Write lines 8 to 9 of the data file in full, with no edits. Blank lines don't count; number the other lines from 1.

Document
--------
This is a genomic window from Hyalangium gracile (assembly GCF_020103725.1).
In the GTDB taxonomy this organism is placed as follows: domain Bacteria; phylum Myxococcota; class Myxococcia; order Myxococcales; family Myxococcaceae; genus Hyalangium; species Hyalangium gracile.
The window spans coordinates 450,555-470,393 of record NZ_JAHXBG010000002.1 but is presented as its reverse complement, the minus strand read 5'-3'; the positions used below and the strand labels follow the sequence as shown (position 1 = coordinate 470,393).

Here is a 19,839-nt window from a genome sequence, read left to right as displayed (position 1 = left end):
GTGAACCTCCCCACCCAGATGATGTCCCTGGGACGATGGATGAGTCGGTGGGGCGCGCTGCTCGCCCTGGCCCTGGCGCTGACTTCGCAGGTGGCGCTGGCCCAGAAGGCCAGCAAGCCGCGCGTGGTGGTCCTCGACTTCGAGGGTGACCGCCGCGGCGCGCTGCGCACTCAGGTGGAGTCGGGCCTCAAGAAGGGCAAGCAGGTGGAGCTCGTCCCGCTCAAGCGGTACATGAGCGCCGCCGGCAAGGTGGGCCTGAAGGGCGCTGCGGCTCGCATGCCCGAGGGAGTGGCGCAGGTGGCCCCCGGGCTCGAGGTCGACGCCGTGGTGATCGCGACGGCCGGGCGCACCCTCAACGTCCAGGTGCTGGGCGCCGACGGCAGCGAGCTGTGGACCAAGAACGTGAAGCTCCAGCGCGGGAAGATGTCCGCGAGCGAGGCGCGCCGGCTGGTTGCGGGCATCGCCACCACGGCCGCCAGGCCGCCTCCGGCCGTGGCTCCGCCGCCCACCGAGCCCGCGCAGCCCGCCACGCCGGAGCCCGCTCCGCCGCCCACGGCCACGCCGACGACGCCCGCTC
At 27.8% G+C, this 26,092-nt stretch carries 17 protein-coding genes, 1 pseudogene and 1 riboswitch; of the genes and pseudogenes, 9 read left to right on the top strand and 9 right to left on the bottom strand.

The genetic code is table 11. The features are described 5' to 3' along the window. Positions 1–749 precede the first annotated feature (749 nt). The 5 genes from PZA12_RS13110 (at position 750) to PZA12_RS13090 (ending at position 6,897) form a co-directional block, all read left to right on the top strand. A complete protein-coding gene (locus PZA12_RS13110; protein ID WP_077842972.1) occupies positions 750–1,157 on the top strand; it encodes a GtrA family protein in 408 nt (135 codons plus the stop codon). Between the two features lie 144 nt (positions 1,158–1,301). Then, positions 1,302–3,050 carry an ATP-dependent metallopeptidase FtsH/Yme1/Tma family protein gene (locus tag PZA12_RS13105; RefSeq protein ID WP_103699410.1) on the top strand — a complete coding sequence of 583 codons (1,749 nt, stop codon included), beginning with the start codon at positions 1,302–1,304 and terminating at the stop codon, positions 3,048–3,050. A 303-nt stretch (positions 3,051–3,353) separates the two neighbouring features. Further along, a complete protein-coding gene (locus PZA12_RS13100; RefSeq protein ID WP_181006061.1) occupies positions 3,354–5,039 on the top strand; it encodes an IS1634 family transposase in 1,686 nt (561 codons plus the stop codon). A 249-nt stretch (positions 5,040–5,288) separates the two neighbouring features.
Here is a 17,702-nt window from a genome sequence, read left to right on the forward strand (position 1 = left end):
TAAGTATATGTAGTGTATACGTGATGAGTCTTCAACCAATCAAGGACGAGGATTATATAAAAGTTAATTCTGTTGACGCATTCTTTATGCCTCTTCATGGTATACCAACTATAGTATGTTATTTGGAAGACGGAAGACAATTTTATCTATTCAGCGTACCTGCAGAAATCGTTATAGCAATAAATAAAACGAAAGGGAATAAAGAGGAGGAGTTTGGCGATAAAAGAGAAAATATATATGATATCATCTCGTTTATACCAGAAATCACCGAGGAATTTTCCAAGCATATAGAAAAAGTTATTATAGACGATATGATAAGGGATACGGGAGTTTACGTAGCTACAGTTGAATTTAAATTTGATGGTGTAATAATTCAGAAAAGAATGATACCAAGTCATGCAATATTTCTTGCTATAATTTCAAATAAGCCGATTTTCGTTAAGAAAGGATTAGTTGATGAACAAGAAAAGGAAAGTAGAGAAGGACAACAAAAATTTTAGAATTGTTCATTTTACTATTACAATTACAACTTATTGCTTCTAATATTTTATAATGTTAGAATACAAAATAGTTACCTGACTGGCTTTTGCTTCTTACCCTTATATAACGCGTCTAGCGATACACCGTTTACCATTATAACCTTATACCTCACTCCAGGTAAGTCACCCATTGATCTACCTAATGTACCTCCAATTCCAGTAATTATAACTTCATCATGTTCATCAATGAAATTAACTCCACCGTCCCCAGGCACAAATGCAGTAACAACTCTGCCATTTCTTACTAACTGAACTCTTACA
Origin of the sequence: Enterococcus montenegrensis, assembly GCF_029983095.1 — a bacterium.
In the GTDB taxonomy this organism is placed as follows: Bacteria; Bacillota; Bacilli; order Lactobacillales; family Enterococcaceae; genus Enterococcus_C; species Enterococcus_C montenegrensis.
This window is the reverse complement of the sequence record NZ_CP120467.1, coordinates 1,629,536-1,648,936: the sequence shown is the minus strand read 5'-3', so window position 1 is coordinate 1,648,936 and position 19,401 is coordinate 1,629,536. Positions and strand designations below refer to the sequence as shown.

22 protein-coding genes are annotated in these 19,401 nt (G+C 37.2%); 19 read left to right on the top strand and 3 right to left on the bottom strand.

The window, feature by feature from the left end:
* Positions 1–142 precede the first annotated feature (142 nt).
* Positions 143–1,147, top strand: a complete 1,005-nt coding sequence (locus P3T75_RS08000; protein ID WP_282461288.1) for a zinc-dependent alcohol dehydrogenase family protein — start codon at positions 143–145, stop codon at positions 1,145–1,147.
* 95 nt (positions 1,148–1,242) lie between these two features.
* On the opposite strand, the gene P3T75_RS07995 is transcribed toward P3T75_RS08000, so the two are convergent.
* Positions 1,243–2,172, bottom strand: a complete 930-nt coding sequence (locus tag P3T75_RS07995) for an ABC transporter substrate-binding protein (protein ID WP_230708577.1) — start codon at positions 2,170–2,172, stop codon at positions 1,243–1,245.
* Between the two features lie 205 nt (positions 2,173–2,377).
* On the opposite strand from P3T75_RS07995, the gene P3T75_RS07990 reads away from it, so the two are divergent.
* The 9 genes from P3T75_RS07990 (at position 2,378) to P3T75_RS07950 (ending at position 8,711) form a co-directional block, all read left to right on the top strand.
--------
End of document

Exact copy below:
Here is a 17,702-nt window from a genome sequence, read left to right on the forward strand (position 1 = left end):
TAAGTATATGTAGTGTATACGTGATGAGTCTTCAACCAATCAAGGACGAGGATTATATAAAAGTTAATTCTGTTGACGCATTCTTTATGCCTCTTCATGGTATACCAACTATAGTATGTTATTTGGAAGACGGAAGACAATTTTATCTATTCAGCGTACCTGCAGAAATCGTTATAGCAATAAATAAAACGAAAGGGAATAAAGAGGAGGAGTTTGGCGATAAAAGAGAAAATATATATGATATCATCTCGTTTATACCAGAAATCACCGAGGAATTTTCCAAGCATATAGAAAAAGTTATTATAGACGATATGATAAGGGATACGGGAGTTTACGTAGCTACAGTTGAATTTAAATTTGATGGTGTAATAATTCAGAAAAGAATGATACCAAGTCATGCAATATTTCTTGCTATAATTTCAAATAAGCCGATTTTCGTTAAGAAAGGATTAGTTGATGAACAAGAAAAGGAAAGTAGAGAAGGACAACAAAAATTTTAGAATTGTTCATTTTACTATTACAATTACAACTTATTGCTTCTAATATTTTATAATGTTAGAATACAAAATAGTTACCTGACTGGCTTTTGCTTCTTACCCTTATATAACGCGTCTAGCGATACACCGTTTACCATTATAACCTTATACCTCACTCCAGGTAAGTCACCCATTGATCTACCTAATGTACCTCCAATTCCAGTAATTATAACTTCATCATGTTCATCAATGAAATTAACTCCACCGTCCCCAGGCACAAATGCAGTAACAACTCTGCCATTTCTTACTAACTGAACTCTTACA